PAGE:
My whole support system throughout my Masters in Germany was my professor Dr. Strobl. He really got the best out of me by being my Master thesis guide. He guided me in every step and encouraged me to reach my full capacity. 

The major wine influencers were the winemakers at Schloss Vaux winery in Germany. They shaped my wine making skills and understanding of the process of making sparkling wine to its finest details. 

My research trip to the University of Melbourne was made possible by the support of Geisenheim University and two renowned German wineries, Schloss Vaux & Henkell. Both wineries make exceptional sparkling wines in Germany. They sponsored the entire supply of sparkling wine bottles , nearly 100 bottles respectively for my research in Germany & Australia. 

All these events and support from such wonderful people assured me that I was on the right path in choosing my career in winemaking!

How did you plan the steps to get into the career you wanted? Or how did you make a transition to a new career? Tell us about your career path

The first Internship outside of college was at a winery called Furleigh Estate in the UK. The internship was for 2 months in the winery and vineyard. 

My daily routine started in the vineyard doing,

  • Pre harvest work as part of the vineyard management such as, tucking in leaves in the wire of the grape structure.
  • Repairing the structural poles in the vineyard followed by wine bottling & labeling in the winery. 
  • Other duties included cleaning the wine tanks, equipment and oak barrels, transfer of wine, filtration, wine fining and warehouse cleaning. 

As it was my first internship in a winery, it was exciting and tough at the same time. However you get strength from your inner core when you have a strong determination towards your goal. It made me tough for the next challenge!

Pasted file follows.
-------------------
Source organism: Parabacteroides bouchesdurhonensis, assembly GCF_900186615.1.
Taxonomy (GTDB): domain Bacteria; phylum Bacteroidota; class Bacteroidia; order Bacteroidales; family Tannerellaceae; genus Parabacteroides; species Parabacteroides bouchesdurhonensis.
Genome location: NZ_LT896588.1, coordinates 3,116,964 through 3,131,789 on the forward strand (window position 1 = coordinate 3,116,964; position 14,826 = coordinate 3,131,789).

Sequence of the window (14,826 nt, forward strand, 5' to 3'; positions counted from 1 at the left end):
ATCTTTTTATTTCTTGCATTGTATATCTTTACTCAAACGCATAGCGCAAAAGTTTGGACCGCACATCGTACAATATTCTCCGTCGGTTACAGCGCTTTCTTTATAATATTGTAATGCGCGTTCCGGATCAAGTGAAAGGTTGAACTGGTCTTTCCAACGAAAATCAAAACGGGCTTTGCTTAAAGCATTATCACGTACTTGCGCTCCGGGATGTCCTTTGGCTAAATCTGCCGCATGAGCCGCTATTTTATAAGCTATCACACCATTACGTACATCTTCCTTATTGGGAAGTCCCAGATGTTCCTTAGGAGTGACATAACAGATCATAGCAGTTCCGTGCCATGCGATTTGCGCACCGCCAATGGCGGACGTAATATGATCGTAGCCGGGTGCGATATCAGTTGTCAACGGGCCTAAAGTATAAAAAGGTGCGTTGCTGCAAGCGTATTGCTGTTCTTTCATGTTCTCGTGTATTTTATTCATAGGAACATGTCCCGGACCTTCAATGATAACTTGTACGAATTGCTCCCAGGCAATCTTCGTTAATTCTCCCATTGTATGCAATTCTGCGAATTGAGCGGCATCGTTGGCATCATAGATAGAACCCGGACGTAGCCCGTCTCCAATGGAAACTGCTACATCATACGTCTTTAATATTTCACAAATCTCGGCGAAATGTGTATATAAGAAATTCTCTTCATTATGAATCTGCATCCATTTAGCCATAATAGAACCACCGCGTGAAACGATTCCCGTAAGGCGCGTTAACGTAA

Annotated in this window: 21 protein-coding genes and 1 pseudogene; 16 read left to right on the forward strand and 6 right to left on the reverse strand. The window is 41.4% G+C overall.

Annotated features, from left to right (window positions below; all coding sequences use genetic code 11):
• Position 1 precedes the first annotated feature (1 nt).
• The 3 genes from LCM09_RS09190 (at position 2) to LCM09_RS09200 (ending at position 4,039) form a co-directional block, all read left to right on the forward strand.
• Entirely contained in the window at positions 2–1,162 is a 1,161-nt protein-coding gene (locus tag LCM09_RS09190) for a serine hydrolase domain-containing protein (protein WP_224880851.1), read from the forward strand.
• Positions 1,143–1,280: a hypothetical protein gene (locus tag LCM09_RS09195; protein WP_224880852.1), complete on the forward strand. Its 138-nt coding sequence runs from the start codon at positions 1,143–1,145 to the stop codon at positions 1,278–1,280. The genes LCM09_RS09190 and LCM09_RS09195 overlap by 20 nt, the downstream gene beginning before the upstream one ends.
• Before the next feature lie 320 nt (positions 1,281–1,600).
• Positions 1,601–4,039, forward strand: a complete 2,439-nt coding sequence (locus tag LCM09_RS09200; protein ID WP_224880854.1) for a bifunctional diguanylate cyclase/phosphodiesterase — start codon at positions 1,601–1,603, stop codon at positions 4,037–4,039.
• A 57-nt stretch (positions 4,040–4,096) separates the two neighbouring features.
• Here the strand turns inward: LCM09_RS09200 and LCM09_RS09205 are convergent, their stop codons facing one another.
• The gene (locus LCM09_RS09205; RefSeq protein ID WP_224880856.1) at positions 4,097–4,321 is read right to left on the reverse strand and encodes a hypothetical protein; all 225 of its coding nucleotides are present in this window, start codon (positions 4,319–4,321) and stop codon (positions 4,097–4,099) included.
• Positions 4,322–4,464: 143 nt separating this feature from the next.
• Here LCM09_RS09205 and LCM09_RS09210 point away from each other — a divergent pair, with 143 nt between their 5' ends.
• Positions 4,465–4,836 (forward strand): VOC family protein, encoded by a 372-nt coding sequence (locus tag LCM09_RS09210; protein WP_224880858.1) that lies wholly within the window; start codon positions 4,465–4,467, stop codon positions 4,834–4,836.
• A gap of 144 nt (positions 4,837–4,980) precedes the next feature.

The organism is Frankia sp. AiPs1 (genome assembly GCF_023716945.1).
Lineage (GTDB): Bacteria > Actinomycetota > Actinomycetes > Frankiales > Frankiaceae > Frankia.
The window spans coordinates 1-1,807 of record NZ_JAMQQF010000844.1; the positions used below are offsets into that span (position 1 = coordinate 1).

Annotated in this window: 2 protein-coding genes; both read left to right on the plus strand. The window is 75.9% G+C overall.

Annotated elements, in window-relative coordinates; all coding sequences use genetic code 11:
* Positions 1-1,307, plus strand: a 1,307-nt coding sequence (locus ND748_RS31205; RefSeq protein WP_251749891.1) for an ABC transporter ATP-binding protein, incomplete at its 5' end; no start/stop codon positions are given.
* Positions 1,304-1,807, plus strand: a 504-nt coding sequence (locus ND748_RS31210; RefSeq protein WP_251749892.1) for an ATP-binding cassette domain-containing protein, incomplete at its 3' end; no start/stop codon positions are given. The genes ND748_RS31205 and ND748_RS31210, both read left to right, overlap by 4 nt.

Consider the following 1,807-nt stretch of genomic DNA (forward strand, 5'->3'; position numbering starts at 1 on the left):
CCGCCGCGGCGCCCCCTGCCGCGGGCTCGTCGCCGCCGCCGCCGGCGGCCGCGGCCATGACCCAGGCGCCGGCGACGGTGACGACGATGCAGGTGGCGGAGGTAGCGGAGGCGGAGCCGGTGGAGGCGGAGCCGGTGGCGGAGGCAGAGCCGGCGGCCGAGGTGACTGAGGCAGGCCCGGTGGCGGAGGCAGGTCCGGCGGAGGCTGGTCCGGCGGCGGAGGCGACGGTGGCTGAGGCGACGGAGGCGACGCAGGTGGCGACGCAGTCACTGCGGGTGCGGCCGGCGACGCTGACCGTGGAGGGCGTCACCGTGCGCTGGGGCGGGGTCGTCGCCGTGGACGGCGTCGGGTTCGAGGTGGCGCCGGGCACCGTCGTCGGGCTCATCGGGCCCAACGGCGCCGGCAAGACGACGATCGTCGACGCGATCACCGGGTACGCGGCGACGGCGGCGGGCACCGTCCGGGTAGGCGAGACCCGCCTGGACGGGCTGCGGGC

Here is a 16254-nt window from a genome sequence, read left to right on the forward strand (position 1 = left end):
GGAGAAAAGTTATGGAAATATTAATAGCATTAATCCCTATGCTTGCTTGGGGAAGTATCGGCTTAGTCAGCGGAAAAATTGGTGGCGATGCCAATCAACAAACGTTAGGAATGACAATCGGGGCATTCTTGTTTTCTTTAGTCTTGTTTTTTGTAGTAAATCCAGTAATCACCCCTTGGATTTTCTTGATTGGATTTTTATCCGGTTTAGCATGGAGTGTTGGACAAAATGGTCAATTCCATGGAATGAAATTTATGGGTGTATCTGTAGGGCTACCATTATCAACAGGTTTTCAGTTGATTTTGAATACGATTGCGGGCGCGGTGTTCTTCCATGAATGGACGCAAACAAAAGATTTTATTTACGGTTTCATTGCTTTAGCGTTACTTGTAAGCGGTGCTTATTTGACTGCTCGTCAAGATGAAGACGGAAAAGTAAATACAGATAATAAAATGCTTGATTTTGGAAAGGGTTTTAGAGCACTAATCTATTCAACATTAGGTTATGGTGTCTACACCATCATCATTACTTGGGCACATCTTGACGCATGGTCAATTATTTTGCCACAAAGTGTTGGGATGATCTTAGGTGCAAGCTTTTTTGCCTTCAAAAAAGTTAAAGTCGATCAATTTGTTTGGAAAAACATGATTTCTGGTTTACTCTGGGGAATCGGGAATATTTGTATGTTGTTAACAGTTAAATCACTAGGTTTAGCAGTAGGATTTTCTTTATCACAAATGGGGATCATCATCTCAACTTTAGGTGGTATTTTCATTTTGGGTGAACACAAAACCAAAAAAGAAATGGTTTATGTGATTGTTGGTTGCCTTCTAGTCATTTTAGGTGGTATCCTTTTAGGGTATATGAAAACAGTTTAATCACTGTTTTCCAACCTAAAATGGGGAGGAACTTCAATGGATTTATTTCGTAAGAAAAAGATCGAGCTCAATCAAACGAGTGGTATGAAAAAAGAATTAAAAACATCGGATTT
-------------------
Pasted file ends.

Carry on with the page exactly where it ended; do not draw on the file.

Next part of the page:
During my master program, an 8 weeks internship was necessary to enter the 2nd year of Masters. I secured an internship at Schloss Vaux. Schloss Vaux is one of the top three sparkling wineries in Germany. I still remember I flew from Bordeaux to Frankfurt for an interview and was interviewed by the owner, head winemakers & marketing manager of the winery on an antic wooden conference table. After a positive response I commenced my internship at Schloss Vaux.  

I was fortunate enough to work directly under the winemakers in this winery, which is every intern’s dream! My daily tasks included, 

  • Berry sampling, berry maturation control, berry sorting
  • Wine additions, analyzing the juice
  • Managed the pneumatic press, operated the bucket press, worked with various pumps, filtration units like cross flow, yeast filter and sterile filter. 
  • During the fermentation process, monitored fermentation kinetics, and did regular tastings with the winemakers. Wine tasting session means tasting professionally where the wine taster has to spit out the wine after tasting each wine sample.
  • Along with clarifying the juice, racking, filling tanks and making all the additions that needed to be done, also worked with the barrels, monitoring barrel fermentation, and barrel filling & cleaning. 

I also managed to work in a winery after I came back from Australia to write and defend my thesis in Germany. With the experience and good reference from Schloss Vaux, I got an internship at Raumland winery in Germany. Raumland is the top most sparkling wine producer in Germany. His wine sits among the world’s best Champagnes in high end restaurants and boutique wine shops in Europe. I was really fortunate to land an internship at such a prestigious winery.